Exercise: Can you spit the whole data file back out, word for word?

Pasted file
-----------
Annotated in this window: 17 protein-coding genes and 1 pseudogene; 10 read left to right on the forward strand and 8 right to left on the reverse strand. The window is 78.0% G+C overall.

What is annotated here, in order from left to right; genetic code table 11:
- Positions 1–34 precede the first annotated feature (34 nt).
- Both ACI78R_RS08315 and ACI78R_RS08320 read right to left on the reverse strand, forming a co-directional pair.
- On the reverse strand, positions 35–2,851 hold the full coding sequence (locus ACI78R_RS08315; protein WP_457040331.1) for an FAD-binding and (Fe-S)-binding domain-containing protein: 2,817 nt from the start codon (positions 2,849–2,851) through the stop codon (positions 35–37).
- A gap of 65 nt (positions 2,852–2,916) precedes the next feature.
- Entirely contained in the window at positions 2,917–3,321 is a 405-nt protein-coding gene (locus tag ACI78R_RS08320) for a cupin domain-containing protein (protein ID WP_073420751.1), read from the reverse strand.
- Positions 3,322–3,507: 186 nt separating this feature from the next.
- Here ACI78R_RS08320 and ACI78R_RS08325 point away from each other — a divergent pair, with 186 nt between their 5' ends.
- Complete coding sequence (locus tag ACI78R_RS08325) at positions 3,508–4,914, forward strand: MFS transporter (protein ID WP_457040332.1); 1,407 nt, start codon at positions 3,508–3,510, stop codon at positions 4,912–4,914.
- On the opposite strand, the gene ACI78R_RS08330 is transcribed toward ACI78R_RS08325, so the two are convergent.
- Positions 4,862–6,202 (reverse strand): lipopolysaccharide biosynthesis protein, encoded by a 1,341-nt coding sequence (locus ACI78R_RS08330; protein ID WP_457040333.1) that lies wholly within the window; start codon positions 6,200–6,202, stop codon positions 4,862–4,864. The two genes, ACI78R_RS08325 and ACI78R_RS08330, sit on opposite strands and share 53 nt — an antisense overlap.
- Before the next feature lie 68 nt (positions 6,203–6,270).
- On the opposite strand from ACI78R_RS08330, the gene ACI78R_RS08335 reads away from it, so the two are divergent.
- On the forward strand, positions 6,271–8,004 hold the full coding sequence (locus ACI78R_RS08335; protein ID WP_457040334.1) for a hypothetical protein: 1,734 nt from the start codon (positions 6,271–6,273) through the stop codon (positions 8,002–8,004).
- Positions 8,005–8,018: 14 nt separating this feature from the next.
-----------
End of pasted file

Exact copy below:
Annotated in this window: 17 protein-coding genes and 1 pseudogene; 10 read left to right on the forward strand and 8 right to left on the reverse strand. The window is 78.0% G+C overall.

What is annotated here, in order from left to right; genetic code table 11:
- Positions 1–34 precede the first annotated feature (34 nt).
- Both ACI78R_RS08315 and ACI78R_RS08320 read right to left on the reverse strand, forming a co-directional pair.
- On the reverse strand, positions 35–2,851 hold the full coding sequence (locus ACI78R_RS08315; protein WP_457040331.1) for an FAD-binding and (Fe-S)-binding domain-containing protein: 2,817 nt from the start codon (positions 2,849–2,851) through the stop codon (positions 35–37).
- A gap of 65 nt (positions 2,852–2,916) precedes the next feature.
- Entirely contained in the window at positions 2,917–3,321 is a 405-nt protein-coding gene (locus tag ACI78R_RS08320) for a cupin domain-containing protein (protein ID WP_073420751.1), read from the reverse strand.
- Positions 3,322–3,507: 186 nt separating this feature from the next.
- Here ACI78R_RS08320 and ACI78R_RS08325 point away from each other — a divergent pair, with 186 nt between their 5' ends.
- Complete coding sequence (locus tag ACI78R_RS08325) at positions 3,508–4,914, forward strand: MFS transporter (protein ID WP_457040332.1); 1,407 nt, start codon at positions 3,508–3,510, stop codon at positions 4,912–4,914.
- On the opposite strand, the gene ACI78R_RS08330 is transcribed toward ACI78R_RS08325, so the two are convergent.
- Positions 4,862–6,202 (reverse strand): lipopolysaccharide biosynthesis protein, encoded by a 1,341-nt coding sequence (locus ACI78R_RS08330; protein ID WP_457040333.1) that lies wholly within the window; start codon positions 6,200–6,202, stop codon positions 4,862–4,864. The two genes, ACI78R_RS08325 and ACI78R_RS08330, sit on opposite strands and share 53 nt — an antisense overlap.
- Before the next feature lie 68 nt (positions 6,203–6,270).
- On the opposite strand from ACI78R_RS08330, the gene ACI78R_RS08335 reads away from it, so the two are divergent.
- On the forward strand, positions 6,271–8,004 hold the full coding sequence (locus ACI78R_RS08335; protein ID WP_457040334.1) for a hypothetical protein: 1,734 nt from the start codon (positions 6,271–6,273) through the stop codon (positions 8,002–8,004).
- Positions 8,005–8,018: 14 nt separating this feature from the next.